Location, not volume, of fat found to be key
WFU study finds deposits around organs harmful
By Richard Craver | Journal Reporter
Published: September 10, 2008
A new study by medical researchers at Wake Forest University is adding to the evidence that it may be more important where excess weight is on the body than how much a person has.
The researchers monitored 398 black and white Forsyth County residents -- all between the ages of 47 and 86. They used cardiac and CT scans to measure multiple fat depots in the participants.
They found that the amount of fat a person had deposited around organs and in between muscles had a direct correlation to the amount of hard, calcified plaque that person had.
The researchers said that calcified plaque itself is not considered risky. But it is associated with the development of atherosclerosis, or the presence of less stable, fatty deposits in the blood vessels that can lead to heart attack and stroke.
"We are facing an obesity epidemic, which obviously affects many things -- metabolic abnormalities, cardiovascular disease, etc.," said Dr. Jingzhong Ding, the lead researcher and an assistant professor of gerontology at the medical center.
The dangers of having excessive "belly fat" have been documented for years.
Experts have said that too much weight around the midsection can lead to heart disease, Type 2 diabetes and even some types of cancers in men and women. Some of the risks are genetic, with men more likely to gain weight around their middle and women in the legs and buttocks as they age.
"Our hypothesis was that this kind of fat is quite different from subcutaneous fat, or fat just below the skin," Ding said. "Subcutaneous fat may not be as bad as having fat deposited around organs and in between muscles."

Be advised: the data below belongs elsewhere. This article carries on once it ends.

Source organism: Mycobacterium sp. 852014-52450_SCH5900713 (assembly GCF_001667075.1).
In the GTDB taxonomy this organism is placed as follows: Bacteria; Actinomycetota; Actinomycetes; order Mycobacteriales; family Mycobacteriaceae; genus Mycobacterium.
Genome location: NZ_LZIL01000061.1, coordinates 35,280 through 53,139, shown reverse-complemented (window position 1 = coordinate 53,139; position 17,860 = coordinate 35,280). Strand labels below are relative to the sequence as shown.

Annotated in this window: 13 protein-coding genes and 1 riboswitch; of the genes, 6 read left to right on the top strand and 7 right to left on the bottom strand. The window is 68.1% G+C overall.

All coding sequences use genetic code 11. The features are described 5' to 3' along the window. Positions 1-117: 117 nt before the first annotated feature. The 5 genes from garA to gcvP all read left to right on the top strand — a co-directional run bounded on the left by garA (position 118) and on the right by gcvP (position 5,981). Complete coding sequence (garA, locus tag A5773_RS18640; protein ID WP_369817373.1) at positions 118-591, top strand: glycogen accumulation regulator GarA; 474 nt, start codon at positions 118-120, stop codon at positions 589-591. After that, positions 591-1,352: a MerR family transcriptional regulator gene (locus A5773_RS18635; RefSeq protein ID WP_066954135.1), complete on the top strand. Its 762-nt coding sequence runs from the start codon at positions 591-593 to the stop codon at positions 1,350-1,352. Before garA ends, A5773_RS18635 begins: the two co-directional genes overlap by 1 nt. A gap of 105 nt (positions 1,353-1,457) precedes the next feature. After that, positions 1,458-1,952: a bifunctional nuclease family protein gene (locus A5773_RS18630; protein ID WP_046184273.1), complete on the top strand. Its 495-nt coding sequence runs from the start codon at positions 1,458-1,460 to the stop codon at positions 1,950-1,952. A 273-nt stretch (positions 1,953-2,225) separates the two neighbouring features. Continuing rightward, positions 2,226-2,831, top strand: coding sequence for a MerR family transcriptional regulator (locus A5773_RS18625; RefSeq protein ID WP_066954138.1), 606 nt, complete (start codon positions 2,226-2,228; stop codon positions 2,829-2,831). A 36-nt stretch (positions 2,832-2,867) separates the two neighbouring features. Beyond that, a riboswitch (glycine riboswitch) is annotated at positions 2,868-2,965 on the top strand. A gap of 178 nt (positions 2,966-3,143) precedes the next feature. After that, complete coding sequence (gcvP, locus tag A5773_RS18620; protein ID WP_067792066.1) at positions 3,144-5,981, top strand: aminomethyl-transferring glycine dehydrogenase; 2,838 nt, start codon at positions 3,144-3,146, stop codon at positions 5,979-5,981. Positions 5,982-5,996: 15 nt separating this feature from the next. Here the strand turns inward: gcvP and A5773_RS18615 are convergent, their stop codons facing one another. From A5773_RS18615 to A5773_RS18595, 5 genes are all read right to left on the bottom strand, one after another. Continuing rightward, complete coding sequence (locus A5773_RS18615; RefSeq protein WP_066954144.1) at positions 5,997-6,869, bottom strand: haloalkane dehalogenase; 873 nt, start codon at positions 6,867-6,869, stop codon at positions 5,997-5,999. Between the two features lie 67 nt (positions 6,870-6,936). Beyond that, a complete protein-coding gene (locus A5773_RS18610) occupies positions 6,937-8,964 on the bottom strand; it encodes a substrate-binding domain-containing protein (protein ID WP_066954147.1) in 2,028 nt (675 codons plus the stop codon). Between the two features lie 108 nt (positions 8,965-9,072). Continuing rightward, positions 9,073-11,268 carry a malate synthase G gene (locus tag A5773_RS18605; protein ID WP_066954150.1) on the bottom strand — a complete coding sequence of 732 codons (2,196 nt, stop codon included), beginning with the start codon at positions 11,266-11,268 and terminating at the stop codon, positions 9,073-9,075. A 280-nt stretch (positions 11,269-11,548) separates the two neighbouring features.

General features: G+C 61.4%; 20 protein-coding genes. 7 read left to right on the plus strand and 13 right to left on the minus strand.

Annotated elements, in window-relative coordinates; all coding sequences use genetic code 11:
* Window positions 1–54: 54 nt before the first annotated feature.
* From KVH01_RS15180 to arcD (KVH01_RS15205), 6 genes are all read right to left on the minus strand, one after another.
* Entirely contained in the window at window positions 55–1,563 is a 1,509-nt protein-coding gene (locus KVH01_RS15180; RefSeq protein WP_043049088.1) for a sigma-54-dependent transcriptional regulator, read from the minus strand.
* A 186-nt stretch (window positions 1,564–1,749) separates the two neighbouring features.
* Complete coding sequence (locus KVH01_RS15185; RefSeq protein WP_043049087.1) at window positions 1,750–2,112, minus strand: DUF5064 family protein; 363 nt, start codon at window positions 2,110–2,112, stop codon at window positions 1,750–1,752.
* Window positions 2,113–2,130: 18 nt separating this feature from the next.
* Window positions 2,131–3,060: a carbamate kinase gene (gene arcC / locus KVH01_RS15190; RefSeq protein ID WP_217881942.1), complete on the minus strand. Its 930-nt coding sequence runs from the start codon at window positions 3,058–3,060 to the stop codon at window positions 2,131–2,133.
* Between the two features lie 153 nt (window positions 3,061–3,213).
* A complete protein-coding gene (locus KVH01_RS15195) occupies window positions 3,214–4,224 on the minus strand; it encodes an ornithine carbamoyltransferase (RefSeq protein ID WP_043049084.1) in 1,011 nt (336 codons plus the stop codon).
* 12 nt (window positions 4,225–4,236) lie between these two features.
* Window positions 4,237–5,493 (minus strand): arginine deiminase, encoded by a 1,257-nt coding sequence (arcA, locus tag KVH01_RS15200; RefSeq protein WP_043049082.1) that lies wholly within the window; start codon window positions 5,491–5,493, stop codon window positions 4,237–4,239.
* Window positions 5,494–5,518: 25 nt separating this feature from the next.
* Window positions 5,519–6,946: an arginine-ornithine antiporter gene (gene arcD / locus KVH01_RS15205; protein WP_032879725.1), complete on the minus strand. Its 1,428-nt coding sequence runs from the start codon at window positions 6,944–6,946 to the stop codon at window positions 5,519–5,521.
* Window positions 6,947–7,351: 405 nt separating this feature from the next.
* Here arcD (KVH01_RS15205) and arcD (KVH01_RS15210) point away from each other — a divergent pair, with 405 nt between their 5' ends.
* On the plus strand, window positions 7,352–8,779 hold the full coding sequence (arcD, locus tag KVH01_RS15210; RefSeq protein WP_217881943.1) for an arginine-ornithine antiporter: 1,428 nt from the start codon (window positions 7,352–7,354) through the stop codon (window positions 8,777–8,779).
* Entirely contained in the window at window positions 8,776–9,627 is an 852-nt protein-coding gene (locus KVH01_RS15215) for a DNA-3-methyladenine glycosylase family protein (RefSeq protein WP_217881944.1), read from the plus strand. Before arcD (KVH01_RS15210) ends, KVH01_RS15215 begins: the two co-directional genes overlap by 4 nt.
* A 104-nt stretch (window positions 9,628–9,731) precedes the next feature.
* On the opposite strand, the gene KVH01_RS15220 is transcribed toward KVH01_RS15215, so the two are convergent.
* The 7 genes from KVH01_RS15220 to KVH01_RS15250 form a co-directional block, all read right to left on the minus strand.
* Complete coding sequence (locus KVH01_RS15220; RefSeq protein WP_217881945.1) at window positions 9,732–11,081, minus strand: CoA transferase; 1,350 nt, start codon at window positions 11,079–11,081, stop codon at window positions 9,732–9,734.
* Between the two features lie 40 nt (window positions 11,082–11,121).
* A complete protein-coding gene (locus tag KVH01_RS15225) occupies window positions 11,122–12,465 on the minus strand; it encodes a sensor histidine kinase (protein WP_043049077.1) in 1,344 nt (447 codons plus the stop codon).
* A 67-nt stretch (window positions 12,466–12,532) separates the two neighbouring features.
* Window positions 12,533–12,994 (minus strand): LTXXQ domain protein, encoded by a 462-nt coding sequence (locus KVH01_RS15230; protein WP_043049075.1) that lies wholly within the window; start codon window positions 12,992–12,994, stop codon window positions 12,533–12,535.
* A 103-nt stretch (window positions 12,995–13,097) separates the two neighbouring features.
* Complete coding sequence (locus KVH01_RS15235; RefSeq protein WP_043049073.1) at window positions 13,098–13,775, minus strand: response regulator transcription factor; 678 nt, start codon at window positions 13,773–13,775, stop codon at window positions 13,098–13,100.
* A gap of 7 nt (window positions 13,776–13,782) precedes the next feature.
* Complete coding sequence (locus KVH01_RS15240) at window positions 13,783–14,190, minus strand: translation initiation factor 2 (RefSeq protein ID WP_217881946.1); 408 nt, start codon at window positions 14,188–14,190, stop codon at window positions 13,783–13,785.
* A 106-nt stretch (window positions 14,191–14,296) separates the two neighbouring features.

Researchers at Duke University Medical Center published a study in 2005 that focused on the levels of fat around the vital organs of 178 white and minority North Carolinians, all of whom were ages 40 to 65.
The Duke study, published in the Journal of Applied Physiology, found that eight months of inactivity increased visceral fat -- the potentially dangerous layer of belly fat -- by about 9 percent.
Meanwhile, people who exercised vigorously for eight months reduced their visceral fat by 8 percent.
The study also found that continued stress can encourage the buildup of fat around the midsection.
"In our study, the control group that did not exercise saw a sizable and significant 8.6 percent increase in visceral fat in only six months," Cris Slentz, the lead author of the Duke study and an exercise physiologist, said at the time.
"That could equate to a weight gain of approximately 4 pounds per year.
"We also found that a modest exercise program equivalent to a brisk 30-minute walk six times a week can prevent accumulation of visceral fat, while even more exercise can actually reverse the amount of visceral fat."
Ding, in another Wake Forest study published in August, found that fat deposited around the heart is associated with calcified plaque in the arteries, and "therefore may be worse than having a high body-mass index or a thick waist."
"We know that even thin people could have excessive fat" around their vital organs, Ding said. "If this hypothesis is confirmed, we should look for ways to specifically target the fat depot" around organs.
The Wake study was financed by the National Heart, Lung and Blood Institute and the National Institutes of Health. It will be in the September issue of the American Journal of Clinical Nutrition, a publication of the American Society for Nutrition